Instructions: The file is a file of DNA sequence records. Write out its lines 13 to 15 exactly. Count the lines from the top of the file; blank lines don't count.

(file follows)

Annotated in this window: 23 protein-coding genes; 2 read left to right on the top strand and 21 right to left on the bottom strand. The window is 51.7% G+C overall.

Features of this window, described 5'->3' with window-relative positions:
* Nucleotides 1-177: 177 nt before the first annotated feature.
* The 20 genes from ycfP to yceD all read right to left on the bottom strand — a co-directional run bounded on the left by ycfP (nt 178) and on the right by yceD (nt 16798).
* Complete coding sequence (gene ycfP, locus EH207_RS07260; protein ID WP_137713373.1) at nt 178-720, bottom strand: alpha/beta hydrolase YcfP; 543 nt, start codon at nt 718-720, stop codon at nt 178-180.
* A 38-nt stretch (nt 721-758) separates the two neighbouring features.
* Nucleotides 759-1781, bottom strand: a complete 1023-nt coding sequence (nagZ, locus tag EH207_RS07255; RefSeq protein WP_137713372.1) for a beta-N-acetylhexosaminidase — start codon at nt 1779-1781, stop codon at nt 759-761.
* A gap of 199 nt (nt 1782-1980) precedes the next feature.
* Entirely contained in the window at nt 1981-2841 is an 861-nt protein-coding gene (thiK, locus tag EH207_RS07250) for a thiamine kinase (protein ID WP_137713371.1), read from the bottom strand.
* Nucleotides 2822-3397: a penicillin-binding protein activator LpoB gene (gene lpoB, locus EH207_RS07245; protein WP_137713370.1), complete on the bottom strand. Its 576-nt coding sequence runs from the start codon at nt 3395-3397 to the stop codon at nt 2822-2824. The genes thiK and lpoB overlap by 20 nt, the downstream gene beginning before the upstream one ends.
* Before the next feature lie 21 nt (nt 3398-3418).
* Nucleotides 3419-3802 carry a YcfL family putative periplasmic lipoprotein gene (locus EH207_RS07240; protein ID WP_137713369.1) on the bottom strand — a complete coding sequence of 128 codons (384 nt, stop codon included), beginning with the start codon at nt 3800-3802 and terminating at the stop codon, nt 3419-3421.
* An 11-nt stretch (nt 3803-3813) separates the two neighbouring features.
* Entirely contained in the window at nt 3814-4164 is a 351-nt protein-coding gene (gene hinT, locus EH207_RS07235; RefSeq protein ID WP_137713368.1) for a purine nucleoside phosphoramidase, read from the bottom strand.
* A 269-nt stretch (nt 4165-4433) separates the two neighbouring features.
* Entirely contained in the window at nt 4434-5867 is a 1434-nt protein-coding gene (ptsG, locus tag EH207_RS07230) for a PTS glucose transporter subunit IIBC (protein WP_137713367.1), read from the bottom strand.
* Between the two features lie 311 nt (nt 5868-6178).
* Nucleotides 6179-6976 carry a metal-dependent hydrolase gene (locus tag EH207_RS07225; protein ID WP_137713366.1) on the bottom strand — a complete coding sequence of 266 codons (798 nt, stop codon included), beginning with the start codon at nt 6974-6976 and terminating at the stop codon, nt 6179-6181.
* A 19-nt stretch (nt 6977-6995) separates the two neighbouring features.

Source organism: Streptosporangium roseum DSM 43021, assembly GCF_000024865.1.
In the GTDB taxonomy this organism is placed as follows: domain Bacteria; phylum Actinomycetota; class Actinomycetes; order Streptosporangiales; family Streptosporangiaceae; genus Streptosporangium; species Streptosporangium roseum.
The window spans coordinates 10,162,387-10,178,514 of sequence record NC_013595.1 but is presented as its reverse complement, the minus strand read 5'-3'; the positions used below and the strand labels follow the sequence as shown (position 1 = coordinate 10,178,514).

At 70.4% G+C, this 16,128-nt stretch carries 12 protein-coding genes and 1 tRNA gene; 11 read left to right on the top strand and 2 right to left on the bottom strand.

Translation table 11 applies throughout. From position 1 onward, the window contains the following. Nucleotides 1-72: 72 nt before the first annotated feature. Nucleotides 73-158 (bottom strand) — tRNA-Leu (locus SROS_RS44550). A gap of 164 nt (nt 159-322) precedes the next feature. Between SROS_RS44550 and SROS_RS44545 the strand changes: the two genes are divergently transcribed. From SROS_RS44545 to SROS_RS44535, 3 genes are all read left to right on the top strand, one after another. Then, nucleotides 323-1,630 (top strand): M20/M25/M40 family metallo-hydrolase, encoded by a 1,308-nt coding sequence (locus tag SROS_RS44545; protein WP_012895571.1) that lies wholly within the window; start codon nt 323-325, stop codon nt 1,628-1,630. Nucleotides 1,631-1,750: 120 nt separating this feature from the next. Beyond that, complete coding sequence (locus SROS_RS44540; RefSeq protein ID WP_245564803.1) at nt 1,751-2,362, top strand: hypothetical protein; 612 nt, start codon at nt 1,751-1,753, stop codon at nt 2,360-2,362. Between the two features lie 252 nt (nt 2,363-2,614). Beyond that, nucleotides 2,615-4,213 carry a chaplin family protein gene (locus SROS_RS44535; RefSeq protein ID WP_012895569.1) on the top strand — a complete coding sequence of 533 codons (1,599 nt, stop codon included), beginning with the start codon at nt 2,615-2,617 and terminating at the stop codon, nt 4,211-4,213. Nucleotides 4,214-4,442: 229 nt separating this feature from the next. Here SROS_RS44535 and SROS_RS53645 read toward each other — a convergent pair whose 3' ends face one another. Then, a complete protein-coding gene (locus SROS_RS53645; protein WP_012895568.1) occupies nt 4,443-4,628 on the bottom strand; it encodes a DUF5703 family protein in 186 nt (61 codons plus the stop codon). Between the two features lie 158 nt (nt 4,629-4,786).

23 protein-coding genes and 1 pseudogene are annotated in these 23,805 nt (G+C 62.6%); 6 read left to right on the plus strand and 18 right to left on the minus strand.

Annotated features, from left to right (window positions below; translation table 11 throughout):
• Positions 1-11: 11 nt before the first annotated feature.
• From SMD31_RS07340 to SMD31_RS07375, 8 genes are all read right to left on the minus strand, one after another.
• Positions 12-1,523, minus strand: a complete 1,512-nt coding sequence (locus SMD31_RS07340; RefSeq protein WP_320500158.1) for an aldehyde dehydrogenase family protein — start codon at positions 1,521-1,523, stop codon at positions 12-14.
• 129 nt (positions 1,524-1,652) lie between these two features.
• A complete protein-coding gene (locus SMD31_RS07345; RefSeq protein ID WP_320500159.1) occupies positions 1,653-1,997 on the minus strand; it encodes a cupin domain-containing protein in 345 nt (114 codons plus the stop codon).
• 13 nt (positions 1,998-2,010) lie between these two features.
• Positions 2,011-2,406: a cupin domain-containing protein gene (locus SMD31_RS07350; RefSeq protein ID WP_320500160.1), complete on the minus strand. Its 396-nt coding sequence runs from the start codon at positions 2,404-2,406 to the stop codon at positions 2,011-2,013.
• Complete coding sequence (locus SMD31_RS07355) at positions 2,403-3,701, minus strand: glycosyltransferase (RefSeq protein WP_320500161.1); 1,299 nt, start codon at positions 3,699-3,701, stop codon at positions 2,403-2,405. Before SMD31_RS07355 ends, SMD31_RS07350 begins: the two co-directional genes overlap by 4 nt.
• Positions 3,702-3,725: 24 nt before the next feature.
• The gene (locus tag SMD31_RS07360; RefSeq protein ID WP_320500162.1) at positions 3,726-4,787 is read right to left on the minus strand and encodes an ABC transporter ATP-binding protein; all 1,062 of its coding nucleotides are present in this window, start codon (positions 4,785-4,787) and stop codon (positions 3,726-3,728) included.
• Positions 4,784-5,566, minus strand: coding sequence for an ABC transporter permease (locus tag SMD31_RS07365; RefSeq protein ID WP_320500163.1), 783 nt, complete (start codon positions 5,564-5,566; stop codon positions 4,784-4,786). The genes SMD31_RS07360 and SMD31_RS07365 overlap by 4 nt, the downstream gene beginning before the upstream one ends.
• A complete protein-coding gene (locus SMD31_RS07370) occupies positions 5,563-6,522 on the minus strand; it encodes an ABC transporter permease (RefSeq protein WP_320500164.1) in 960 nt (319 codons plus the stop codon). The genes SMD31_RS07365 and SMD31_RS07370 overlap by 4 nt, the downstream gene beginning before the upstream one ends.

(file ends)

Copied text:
* An 11-nt stretch (nt 3803-3813) separates the two neighbouring features.
* Entirely contained in the window at nt 3814-4164 is a 351-nt protein-coding gene (gene hinT, locus EH207_RS07235; RefSeq protein ID WP_137713368.1) for a purine nucleoside phosphoramidase, read from the bottom strand.
* A 269-nt stretch (nt 4165-4433) separates the two neighbouring features.